J. M. Thomas
Joseph Miller Thomas (1898–1979). Studied mathematics in Philadelphia at the University of Pennsylvania. Received his doctorate in 1923. From 1927 assistant professor at the University of Pennsylvania, from 1930 assistant and in 1935 full professor of mathematics at the Duke University in Durham, North Carolina. His fields were differential geometry and partial differential equations. He was the principle founder of Duke Mathematical Journal.
T. Y. Thomas
Tracy Yerkes Thomas (1899–1983). Born in Alton, Illinois, U.S.A.: Studied mathematics at Princeton University and received his doctorate in 1923. Professor at Princeton, then from 1938–1944 at the University of California in Los Angeles, and since 1944 professor and chairman of the mathematics department at Indiana University in Bloomington, U.S.A.
Manuel Sandoval Vallarta (1899–1977). Born in Mexico City. He studied at the Massachusetts Institute of Technology (MIT), where he received his degree in science and specialised in theoretical physics (1924). With a scholarship from the Guggenheim Foundation (1927–1928), he studied physics in Berlin and Leipzig. From 1923 to 1946, he worked as an assistant, associate, and regular professor at the MIT, and guest professor at the Lovaina University in Belgium (Cooperation with Lemaître). From 1943, he divided his time between MIT and the School of Sciences and the Institute of Physics of the National Autonomous University of Mexico (UNAM). His main contributions were in mathematic methods, quantum mechanics, general relativity and, from 1932, cosmic rays.
Oswald Veblen (1880–1960). Born in Decorah, Iowa, U.S.A. Entered the University of Iowa in 1894, receiving his B.A. in 1898. He obtained his doctorate from the University of Chicago on “a system of axioms in geometry” in 1903. He taught mathematics at Princeton (1905–1932), at Oxford in 1928–1929, and became a professor at the Institute for Advanced Study in Princeton in 1932. Veblen made important contribution to projective and differential geometry, and to topology. He gave a new treatment of spin.
Roland Weitzenböck (1885–1955). Studied mathematics at the University of Vienna where he obtained his doctoral degree in 1910. Became a professional officer during the First World War. He obtained professorships in Graz and Vienna and, in 1921, at the University of Amsterdam. He specialised in the theory of invariants (cf. [156]).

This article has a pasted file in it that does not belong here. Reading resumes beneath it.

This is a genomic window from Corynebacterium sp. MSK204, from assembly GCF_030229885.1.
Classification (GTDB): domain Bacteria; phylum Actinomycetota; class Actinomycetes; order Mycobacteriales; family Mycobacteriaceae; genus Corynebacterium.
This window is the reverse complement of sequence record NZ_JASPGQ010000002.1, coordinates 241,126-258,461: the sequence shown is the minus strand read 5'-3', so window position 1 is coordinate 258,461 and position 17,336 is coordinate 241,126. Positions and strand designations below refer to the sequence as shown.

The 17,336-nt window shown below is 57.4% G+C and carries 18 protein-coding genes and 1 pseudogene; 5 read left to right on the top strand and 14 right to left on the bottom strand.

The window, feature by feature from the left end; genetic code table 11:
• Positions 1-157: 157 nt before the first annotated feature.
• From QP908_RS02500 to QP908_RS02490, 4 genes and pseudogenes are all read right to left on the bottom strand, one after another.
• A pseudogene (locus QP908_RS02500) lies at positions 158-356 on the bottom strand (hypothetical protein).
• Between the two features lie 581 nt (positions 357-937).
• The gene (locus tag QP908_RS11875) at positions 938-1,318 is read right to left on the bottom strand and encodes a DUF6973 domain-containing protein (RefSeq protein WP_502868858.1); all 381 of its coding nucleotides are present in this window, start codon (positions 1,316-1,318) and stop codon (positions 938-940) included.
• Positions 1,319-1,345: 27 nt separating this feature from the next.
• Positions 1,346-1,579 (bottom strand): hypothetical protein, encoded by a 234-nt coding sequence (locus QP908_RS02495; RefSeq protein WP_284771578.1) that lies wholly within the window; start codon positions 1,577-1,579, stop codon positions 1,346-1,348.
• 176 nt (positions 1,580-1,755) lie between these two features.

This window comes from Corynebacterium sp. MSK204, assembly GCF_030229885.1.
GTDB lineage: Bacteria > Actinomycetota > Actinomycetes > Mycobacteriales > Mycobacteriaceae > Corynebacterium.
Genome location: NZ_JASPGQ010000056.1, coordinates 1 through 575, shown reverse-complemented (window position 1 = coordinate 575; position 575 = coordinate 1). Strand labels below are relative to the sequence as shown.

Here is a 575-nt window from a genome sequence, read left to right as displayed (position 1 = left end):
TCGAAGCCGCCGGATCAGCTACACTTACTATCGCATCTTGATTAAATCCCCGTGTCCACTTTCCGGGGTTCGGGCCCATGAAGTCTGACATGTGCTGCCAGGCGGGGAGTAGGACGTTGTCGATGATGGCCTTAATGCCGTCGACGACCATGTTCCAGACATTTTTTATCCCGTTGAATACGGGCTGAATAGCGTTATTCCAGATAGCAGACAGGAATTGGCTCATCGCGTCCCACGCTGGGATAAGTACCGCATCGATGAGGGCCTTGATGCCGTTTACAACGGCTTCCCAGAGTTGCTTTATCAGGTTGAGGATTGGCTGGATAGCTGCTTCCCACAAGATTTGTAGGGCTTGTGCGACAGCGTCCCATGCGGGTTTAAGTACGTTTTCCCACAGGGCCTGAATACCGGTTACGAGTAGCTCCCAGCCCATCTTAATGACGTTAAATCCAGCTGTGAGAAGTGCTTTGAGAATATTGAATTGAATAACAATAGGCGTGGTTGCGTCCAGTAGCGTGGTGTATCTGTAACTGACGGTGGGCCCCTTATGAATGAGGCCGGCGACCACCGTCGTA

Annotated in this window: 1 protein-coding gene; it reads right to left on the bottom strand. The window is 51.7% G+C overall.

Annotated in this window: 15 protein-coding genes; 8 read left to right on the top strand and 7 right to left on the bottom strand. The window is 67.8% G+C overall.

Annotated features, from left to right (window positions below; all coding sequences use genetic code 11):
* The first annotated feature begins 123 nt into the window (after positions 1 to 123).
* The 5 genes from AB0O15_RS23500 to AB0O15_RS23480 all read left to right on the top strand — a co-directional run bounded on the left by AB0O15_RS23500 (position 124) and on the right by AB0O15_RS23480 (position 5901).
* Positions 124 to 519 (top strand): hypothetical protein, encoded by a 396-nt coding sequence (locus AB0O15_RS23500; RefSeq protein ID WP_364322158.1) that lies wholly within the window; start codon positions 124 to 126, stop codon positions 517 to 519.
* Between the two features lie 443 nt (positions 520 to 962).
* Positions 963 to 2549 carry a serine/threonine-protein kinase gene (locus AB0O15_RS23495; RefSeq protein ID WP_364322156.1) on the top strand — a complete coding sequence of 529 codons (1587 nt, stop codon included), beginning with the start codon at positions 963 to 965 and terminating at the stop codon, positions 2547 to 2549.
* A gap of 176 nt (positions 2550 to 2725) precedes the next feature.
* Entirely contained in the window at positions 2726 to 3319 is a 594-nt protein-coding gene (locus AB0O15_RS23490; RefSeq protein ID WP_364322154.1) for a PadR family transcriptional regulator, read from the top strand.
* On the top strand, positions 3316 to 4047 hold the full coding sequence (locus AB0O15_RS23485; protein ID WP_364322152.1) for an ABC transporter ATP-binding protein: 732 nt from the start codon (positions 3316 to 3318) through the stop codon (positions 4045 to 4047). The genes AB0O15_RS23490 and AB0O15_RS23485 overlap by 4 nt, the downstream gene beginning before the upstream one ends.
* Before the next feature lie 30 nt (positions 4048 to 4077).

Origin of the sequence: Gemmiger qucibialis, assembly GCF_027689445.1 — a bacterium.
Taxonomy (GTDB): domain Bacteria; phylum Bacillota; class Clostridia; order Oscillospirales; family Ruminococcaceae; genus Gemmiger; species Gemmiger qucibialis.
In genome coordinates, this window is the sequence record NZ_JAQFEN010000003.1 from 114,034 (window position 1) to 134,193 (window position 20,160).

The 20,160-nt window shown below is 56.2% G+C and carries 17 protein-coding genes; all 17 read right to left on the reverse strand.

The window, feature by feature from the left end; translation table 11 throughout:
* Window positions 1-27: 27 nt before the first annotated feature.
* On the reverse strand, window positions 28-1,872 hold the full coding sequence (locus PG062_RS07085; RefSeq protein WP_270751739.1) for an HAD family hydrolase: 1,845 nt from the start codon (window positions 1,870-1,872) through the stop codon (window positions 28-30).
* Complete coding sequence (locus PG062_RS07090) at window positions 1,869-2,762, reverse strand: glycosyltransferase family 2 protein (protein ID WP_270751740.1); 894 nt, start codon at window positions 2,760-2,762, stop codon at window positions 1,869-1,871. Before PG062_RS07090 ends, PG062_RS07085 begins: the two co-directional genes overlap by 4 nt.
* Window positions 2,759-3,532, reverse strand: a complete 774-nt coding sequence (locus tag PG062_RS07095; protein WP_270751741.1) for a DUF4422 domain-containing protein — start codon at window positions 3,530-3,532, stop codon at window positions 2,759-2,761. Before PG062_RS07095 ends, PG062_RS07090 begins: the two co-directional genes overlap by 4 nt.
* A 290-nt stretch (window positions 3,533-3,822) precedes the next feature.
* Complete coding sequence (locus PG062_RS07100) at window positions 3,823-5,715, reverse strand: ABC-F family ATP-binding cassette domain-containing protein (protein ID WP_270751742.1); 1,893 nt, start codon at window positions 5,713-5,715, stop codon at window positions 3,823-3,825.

Hermann Klaus Hugo Weyl (1885–1955). Born in Elmshorn, Germany. Studied at the Universities of Munich and Göttingen where he received his doctorate in 1908 (Hilbert was his supervisor). From 1913 he held the Chair of Mathematics at the Federal Institute of Technology in Zürich, and from 1930 to 1933 a corresponding Chair at the University of Göttingen. Then until retirement he worked at the Institute for Advanced Study in Princeton. Weyl made important contributions in mathematics (integral equations, Riemannian surfaces, continuous groups, analytic number theory) and theoretical physics (differential geometry, unified field theory, gauge theory). For his papers, cf. also the Collected Works [411]
Norbert Wiener (1894–1964). Born in Columbia, Missouri, U.S.A. Studied at Tufts College and Harvard University and received his doctorate with a dissertation on mathematical logic. He continued his studies in Cambridge, England and in Göttingen. From 1918 instructor at the Massachusetts Institute of Technology where he first studied Brownian motion. Wiener had a wide range of interests, from harmonic analysis to communications theory and cybernetics.
Wilhelm Wirtinger (1865–1945). Born in Ybbs, Austria. Studied mathematics at the University of Vienna. Received his doctorate in 1887, and continued his studies at the Universities of Berlin and of Göttingen. From 1895 a full professor at the University of Vienna, but accepted professorship at University of Innsbruck, returning to Vienna only in 1905. Wrote an important paper on the general theta function and had an exceptional range in mathematics (function theory, algebra, number theory, plane geometry, theory of invariants).
Gawrilow Raschko Zaycoff (1901–1982). Born in Burgas, Bulgaria. Studied at the Universities of Sofia, Göttingen, and Berlin from 1922 to 1928. From 1928 assistant in the Physics Institute of the University of Sofia; 1931–1933 teacher at a Gymnasium in Sofia. From 1935 on mathematical statistician at the Institute for Economic Research of Sofia University. From 1961–1972 Professor at the Physics Institute of the Bulgarian Academy of Science